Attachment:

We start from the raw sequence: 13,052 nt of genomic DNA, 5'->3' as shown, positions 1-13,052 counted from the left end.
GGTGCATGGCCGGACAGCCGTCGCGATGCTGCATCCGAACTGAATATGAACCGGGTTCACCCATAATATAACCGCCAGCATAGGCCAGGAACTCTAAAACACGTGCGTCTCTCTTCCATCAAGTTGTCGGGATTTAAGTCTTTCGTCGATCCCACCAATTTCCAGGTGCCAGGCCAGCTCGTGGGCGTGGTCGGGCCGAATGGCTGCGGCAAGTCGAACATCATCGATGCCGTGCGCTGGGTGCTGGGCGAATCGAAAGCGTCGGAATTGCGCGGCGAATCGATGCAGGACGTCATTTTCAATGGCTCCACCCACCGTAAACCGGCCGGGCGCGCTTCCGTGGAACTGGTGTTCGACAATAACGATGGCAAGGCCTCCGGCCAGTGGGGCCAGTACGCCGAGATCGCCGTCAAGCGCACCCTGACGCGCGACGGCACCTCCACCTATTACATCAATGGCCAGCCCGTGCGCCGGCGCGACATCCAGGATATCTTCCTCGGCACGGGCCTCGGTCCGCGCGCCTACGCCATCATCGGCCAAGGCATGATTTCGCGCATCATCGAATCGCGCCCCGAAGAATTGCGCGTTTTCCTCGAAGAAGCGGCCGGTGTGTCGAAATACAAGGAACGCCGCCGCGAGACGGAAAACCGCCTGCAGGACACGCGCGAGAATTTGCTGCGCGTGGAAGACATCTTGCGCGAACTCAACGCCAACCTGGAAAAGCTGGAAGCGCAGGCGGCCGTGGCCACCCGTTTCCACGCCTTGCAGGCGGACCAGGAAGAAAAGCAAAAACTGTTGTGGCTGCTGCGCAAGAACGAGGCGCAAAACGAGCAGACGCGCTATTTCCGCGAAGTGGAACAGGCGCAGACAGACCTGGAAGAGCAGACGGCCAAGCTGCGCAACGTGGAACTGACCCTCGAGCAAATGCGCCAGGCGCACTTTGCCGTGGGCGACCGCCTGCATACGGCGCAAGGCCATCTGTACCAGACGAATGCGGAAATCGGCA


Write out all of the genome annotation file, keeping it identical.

We start from the raw sequence: 13,052 nt of genomic DNA, 5'->3' as shown, positions 1-13,052 counted from the left end.
GGTGCATGGCCGGACAGCCGTCGCGATGCTGCATCCGAACTGAATATGAACCGGGTTCACCCATAATATAACCGCCAGCATAGGCCAGGAACTCTAAAACACGTGCGTCTCTCTTCCATCAAGTTGTCGGGATTTAAGTCTTTCGTCGATCCCACCAATTTCCAGGTGCCAGGCCAGCTCGTGGGCGTGGTCGGGCCGAATGGCTGCGGCAAGTCGAACATCATCGATGCCGTGCGCTGGGTGCTGGGCGAATCGAAAGCGTCGGAATTGCGCGGCGAATCGATGCAGGACGTCATTTTCAATGGCTCCACCCACCGTAAACCGGCCGGGCGCGCTTCCGTGGAACTGGTGTTCGACAATAACGATGGCAAGGCCTCCGGCCAGTGGGGCCAGTACGCCGAGATCGCCGTCAAGCGCACCCTGACGCGCGACGGCACCTCCACCTATTACATCAATGGCCAGCCCGTGCGCCGGCGCGACATCCAGGATATCTTCCTCGGCACGGGCCTCGGTCCGCGCGCCTACGCCATCATCGGCCAAGGCATGATTTCGCGCATCATCGAATCGCGCCCCGAAGAATTGCGCGTTTTCCTCGAAGAAGCGGCCGGTGTGTCGAAATACAAGGAACGCCGCCGCGAGACGGAAAACCGCCTGCAGGACACGCGCGAGAATTTGCTGCGCGTGGAAGACATCTTGCGCGAACTCAACGCCAACCTGGAAAAGCTGGAAGCGCAGGCGGCCGTGGCCACCCGTTTCCACGCCTTGCAGGCGGACCAGGAAGAAAAGCAAAAACTGTTGTGGCTGCTGCGCAAGAACGAGGCGCAAAACGAGCAGACGCGCTATTTCCGCGAAGTGGAACAGGCGCAGACAGACCTGGAAGAGCAGACGGCCAAGCTGCGCAACGTGGAACTGACCCTCGAGCAAATGCGCCAGGCGCACTTTGCCGTGGGCGACCGCCTGCATACGGCGCAAGGCCATCTGTACCAGACGAATGCGGAAATCGGCA